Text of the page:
Earlier today, Kerry visited Jordan’s Zaatari refugee camp which hosts roughly 115,000 Syrian refugees. “They are frustrated and angry at the world for not stepping in and helping,” Kerry told reporters. “I explained to them I don’t think it’s as cut and dry and as simple as some of them look at it. But if I were in their shoes I would be looking for help from wherever I could find it,” he said.
Syria. In confirmation hearings today for a second term as chairman of the Joint Chiefs of Staff, Martin Dempsey told the Senate Armed Services Committee that the Obama administration is deliberating whether to use military force in Syria. Dempsey said that he had provided the president with options for the use of force but declined to elaborate. “I am in favor of building a moderate opposition and supporting it,” Dempsey said. “The question whether to support it with direct kinetic strikes…is a decision for our elected officials, not for the senior military leader of the nation.” Senator John McCain said he would block Dempsey’s nomination over frustration with Dempsey’s comments on Syria. “If it is your position that you do not provide personal views to the committee when asked – only under certain circumstances – then you have just contradicted what I have known this committee to operate under for the last 30 years,” McCain said at the end of his questioning.
While We Were Looking Elsewhere
Lebanon. Unidentified men shot and killed a prominent pro-Assad Syrian official, Mohammad Darrar Jammo, outside his home in southern Lebanon on Wednesday. The attack came one day after a roadside bomb struck a Hezbollah convoy near the Syrian border, killing one member and wounding two others, security officials said. No group has claimed responsibility for the attacks, but the targets suggest continued spillover from the conflict in Syria.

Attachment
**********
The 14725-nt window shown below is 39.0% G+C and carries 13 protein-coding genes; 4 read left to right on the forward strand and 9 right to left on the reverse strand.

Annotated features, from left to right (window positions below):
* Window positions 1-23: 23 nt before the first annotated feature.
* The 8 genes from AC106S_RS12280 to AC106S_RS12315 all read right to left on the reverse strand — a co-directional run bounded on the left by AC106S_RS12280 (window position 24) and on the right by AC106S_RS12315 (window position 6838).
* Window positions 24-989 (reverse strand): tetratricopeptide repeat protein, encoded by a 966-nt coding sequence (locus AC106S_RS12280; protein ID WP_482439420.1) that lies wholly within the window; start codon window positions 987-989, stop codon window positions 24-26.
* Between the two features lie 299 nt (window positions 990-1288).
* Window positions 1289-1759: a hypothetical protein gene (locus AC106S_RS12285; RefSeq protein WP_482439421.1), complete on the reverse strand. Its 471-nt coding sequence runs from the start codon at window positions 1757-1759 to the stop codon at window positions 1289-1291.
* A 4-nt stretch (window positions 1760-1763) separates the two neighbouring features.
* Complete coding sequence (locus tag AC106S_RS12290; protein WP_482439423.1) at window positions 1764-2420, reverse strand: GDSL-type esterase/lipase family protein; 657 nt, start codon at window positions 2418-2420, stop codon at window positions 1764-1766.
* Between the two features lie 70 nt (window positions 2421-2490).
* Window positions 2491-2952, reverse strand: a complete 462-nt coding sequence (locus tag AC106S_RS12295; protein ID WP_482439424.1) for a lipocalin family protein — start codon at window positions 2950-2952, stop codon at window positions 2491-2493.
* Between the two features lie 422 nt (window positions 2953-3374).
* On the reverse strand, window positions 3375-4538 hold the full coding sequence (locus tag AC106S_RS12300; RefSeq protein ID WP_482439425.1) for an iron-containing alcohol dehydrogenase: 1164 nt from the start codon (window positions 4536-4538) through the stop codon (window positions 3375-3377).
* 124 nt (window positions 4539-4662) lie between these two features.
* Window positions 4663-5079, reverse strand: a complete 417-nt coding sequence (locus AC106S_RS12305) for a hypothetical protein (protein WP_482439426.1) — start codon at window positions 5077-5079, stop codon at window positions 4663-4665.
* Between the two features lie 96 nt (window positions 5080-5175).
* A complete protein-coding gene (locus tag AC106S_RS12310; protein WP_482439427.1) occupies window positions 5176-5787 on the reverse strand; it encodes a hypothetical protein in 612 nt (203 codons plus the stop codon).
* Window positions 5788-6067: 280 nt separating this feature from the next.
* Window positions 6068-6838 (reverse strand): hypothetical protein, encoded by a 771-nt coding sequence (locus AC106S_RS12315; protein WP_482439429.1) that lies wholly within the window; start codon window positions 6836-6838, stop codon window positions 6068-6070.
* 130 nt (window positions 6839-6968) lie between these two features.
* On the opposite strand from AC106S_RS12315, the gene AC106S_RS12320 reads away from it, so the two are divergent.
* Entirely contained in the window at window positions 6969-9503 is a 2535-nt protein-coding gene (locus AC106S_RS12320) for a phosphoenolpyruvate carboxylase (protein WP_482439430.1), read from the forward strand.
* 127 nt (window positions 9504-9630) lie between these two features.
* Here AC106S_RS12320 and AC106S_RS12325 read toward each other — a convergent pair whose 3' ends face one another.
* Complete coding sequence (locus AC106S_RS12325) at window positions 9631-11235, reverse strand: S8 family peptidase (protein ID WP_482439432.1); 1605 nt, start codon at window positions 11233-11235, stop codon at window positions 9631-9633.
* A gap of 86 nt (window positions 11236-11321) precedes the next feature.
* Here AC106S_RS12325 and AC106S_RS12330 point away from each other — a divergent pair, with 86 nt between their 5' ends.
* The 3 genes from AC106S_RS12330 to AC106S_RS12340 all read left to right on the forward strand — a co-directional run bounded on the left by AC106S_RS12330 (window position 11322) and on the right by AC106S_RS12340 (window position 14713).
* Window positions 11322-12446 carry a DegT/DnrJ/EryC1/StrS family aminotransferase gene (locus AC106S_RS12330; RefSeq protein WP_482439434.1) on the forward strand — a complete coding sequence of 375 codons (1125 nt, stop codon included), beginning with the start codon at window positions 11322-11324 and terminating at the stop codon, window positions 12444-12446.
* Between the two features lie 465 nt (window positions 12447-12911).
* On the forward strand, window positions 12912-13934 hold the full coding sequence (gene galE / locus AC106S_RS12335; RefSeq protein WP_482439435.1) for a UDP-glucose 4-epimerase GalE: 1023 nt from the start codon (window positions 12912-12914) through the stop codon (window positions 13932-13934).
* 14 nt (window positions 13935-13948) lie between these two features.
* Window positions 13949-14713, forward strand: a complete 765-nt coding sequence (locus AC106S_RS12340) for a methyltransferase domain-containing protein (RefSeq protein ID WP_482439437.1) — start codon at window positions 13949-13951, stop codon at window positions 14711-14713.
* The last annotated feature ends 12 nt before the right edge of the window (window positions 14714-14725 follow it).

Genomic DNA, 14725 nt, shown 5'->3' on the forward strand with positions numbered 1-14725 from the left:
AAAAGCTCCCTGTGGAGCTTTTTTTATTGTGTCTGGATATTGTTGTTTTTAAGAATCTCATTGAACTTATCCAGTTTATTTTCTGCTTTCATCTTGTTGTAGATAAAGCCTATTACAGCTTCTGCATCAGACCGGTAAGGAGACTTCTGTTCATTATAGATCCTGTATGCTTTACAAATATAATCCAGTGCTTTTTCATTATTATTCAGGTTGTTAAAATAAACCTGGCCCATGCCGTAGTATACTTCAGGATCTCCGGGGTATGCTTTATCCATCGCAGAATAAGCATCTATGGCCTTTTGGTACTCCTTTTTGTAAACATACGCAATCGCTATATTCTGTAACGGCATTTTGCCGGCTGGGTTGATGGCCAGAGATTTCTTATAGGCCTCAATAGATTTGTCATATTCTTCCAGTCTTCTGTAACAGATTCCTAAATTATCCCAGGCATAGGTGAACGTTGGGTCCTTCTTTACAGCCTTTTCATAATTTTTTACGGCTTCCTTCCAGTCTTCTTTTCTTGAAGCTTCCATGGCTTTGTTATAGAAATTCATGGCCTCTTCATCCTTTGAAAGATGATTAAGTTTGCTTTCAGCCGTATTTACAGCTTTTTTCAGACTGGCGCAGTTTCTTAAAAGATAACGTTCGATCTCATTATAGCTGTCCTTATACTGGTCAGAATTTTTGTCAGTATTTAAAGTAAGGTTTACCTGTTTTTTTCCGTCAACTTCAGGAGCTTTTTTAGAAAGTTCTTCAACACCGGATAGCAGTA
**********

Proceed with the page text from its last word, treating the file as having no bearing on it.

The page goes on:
Turkey. A man and a fifteen-year-old boy were killed by stray bullets shot from Syria into a Turkish border town on Tuesday, officials said yesterday. Turkish troops reportedly returned fire. The incident was the most serious spillover of Syrian violence into Turkey in weeks.
Iraq. More than 160 Iraqis have been killed in suicide attacks, car bombings, and other violence in the first seven days of Ramadan, marking the highest death toll since 2007 for the start of the Islamic holy month.
Israel. President Shimon Peres today urged the EU to delay adopting settlement funding bans while Palestinians and Israelis discuss possible peace talks. The EU announced new measures yesterday that ban cooperation with and financial assistance to Israeli institutions operating in the occupied territories. The embargo on central EU funding would not take effect until next year and would distinguish between the state of Israel and land captured after the 1967 war.
This Week in History
This week marks the thirty-fourth anniversary of Saddam Hussein’s assumption to the presidency of Iraq. On July 16, 1979, Saddam Hussein became president after forcing President Ahmed Hassan al-Bakr to resign. Bakr had been working with Syrian president Hafez al-Assad to bring Iraq and Syria together under one leadership, a move that would have made Assad the deputy of the unified countries, effectively marginalizing Saddam. Six days after deposing al-Bakr, Saddam convened a Ba’ath party meeting of top officials and read a list of dozens of names of his rivals who he claimed were involved in a Syrian plot to take over Iraq. Twenty-one people, including five cabinet ministers, were then gunned down by a death squad; hundreds more reportedly died in the purge that consolidated Saddam’s power.